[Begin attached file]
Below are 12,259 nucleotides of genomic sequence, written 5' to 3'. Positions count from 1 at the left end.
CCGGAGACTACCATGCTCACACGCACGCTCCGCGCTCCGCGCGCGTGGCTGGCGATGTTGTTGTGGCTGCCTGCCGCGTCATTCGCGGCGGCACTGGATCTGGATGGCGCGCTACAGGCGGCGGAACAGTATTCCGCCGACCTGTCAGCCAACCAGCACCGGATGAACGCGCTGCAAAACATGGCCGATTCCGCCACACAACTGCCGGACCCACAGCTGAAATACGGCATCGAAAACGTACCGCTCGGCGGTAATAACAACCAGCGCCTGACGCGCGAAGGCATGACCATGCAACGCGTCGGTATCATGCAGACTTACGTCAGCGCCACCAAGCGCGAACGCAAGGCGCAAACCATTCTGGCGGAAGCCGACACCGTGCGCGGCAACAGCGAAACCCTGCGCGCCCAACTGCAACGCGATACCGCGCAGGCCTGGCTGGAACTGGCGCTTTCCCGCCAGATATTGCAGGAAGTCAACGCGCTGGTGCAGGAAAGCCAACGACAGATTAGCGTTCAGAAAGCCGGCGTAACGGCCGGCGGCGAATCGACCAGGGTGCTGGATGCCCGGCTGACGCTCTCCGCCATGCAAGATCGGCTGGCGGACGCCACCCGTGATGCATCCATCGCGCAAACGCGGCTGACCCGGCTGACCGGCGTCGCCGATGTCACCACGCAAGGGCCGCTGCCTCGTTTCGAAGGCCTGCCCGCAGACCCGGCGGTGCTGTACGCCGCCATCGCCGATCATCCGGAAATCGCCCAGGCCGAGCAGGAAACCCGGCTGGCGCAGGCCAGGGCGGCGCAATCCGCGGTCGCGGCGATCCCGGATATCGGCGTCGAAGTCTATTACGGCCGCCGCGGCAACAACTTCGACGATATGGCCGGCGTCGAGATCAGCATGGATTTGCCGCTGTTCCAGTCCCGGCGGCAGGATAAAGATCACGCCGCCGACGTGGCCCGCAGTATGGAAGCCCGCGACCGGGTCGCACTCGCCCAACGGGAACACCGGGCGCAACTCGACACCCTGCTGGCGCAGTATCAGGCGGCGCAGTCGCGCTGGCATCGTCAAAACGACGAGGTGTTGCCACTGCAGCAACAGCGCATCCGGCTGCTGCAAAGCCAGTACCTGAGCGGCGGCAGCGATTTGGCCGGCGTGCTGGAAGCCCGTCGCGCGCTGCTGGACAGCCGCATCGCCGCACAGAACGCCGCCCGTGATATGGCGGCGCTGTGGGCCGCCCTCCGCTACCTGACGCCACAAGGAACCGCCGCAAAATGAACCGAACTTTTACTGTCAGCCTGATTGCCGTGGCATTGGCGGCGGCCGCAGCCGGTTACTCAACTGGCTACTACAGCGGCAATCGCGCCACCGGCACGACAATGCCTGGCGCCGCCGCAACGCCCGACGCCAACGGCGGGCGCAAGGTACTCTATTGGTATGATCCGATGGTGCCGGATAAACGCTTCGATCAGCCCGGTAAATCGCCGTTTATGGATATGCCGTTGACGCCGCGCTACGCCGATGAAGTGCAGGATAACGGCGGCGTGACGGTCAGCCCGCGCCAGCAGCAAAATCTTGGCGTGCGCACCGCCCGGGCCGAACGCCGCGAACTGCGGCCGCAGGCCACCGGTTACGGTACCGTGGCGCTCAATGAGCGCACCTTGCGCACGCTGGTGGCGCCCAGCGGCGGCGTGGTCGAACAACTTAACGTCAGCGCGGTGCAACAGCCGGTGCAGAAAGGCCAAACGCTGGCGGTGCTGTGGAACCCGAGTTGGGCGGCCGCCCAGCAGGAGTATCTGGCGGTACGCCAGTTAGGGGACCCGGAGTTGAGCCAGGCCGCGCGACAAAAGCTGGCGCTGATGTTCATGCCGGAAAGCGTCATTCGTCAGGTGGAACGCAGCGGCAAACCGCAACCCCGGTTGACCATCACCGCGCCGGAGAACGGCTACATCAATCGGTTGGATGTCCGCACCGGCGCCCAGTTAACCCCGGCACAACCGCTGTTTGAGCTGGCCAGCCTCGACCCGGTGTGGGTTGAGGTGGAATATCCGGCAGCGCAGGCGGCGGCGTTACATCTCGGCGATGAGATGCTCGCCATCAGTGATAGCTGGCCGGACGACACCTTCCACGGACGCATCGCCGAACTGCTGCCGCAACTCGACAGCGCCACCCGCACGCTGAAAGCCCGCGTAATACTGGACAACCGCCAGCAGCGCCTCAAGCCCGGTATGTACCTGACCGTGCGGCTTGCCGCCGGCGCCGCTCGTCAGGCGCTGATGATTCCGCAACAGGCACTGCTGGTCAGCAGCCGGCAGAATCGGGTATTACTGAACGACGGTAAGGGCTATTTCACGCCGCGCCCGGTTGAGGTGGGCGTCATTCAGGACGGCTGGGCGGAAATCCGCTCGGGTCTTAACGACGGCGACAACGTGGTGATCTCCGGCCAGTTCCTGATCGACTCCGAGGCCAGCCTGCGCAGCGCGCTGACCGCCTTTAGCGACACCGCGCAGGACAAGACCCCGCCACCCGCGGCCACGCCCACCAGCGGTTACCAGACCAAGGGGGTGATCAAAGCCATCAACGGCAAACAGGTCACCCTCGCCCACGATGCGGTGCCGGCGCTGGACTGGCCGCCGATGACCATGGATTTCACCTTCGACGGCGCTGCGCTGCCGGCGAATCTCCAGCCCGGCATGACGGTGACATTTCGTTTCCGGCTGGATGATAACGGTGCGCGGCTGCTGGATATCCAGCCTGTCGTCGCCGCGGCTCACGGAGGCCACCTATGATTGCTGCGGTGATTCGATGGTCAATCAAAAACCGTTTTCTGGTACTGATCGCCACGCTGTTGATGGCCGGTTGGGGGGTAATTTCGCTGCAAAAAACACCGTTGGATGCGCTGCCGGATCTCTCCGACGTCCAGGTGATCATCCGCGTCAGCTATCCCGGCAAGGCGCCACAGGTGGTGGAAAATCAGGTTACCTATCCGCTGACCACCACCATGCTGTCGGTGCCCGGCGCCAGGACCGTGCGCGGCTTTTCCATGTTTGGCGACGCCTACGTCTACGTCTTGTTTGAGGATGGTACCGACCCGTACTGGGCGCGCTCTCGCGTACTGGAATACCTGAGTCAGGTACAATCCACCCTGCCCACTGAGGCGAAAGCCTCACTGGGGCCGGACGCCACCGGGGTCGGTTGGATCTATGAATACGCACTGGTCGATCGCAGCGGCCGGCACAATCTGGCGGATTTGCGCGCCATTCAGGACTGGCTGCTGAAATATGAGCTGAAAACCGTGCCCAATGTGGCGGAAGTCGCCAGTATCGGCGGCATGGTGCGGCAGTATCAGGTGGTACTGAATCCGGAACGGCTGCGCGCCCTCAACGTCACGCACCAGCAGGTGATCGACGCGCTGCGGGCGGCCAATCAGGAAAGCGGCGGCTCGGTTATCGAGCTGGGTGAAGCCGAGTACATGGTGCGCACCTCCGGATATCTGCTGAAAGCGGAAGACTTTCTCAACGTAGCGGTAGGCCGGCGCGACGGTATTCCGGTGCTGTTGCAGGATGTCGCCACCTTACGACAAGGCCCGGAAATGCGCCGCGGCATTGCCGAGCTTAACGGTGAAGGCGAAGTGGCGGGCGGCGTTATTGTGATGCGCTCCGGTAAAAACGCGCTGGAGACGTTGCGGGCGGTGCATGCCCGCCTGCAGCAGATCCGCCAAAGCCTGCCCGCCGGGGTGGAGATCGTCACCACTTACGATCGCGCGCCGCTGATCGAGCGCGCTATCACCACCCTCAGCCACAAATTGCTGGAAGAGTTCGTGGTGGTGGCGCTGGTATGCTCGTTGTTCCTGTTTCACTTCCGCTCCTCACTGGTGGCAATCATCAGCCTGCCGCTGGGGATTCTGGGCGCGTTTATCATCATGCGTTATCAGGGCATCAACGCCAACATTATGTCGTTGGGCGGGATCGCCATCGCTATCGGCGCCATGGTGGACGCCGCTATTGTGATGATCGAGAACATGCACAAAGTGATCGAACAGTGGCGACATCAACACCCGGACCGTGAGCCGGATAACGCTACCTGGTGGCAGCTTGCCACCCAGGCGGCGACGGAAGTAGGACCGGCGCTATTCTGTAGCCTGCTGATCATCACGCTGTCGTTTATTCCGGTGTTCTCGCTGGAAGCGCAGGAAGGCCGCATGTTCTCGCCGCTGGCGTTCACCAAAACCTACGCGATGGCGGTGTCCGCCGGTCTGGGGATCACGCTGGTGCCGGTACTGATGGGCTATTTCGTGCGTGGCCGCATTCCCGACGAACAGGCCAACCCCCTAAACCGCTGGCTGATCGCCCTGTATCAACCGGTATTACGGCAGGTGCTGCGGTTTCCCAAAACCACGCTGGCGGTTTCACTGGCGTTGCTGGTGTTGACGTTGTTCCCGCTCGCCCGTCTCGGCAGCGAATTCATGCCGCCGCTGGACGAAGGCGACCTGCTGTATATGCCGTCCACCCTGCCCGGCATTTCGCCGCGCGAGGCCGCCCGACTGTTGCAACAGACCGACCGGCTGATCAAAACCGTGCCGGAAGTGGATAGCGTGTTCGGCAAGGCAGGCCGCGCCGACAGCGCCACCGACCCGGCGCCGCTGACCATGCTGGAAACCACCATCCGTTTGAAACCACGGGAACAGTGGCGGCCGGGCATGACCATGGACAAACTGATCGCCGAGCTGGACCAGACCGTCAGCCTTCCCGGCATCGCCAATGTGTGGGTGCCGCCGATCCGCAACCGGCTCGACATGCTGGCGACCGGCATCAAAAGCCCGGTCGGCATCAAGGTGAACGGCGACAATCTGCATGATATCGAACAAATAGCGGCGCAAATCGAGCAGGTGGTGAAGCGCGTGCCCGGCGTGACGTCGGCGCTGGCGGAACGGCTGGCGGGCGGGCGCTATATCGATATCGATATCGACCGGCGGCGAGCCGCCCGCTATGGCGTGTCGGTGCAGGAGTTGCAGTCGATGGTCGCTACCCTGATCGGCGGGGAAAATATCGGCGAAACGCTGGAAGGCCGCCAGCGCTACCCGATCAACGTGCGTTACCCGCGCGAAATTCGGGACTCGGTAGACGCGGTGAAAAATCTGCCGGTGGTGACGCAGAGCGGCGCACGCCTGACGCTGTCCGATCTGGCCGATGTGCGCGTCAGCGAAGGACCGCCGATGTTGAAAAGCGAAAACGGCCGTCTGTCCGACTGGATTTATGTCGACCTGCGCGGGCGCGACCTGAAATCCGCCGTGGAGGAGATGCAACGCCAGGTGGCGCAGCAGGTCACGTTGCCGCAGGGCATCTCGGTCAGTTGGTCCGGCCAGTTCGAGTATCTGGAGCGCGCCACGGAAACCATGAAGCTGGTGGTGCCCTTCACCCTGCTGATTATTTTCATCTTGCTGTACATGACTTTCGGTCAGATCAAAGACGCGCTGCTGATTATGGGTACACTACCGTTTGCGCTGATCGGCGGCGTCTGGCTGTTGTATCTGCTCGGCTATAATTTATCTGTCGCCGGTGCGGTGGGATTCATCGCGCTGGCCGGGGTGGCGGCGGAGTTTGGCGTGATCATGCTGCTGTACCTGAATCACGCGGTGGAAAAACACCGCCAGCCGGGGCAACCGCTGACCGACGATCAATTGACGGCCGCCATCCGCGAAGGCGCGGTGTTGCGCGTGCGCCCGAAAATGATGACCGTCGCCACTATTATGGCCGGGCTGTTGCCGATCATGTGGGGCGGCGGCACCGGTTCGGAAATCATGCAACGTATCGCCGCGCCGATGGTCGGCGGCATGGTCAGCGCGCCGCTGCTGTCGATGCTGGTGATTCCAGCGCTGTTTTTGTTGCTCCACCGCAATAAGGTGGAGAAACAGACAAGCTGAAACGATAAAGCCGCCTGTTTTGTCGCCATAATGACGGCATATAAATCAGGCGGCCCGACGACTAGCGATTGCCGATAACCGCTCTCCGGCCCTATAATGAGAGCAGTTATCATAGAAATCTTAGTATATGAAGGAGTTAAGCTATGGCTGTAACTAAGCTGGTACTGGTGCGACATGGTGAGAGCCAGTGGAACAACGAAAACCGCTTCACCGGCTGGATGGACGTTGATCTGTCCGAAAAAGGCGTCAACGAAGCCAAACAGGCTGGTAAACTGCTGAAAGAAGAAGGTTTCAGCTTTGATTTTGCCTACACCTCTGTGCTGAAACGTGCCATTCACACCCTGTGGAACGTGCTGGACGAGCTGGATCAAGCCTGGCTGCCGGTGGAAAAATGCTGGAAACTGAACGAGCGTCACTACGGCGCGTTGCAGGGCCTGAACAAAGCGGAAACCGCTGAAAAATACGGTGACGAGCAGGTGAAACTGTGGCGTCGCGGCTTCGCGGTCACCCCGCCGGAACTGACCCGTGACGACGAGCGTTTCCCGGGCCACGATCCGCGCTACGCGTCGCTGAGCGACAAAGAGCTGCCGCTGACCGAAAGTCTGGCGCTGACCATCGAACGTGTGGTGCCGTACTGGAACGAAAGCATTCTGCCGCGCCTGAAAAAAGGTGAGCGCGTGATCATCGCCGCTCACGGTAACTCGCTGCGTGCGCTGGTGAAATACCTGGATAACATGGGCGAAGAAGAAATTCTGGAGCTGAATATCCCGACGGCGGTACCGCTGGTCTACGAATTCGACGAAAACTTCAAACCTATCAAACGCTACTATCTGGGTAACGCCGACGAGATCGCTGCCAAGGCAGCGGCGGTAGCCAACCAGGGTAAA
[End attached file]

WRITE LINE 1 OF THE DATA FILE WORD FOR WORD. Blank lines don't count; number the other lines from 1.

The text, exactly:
Below are 12,259 nucleotides of genomic sequence, written 5' to 3'. Positions count from 1 at the left end.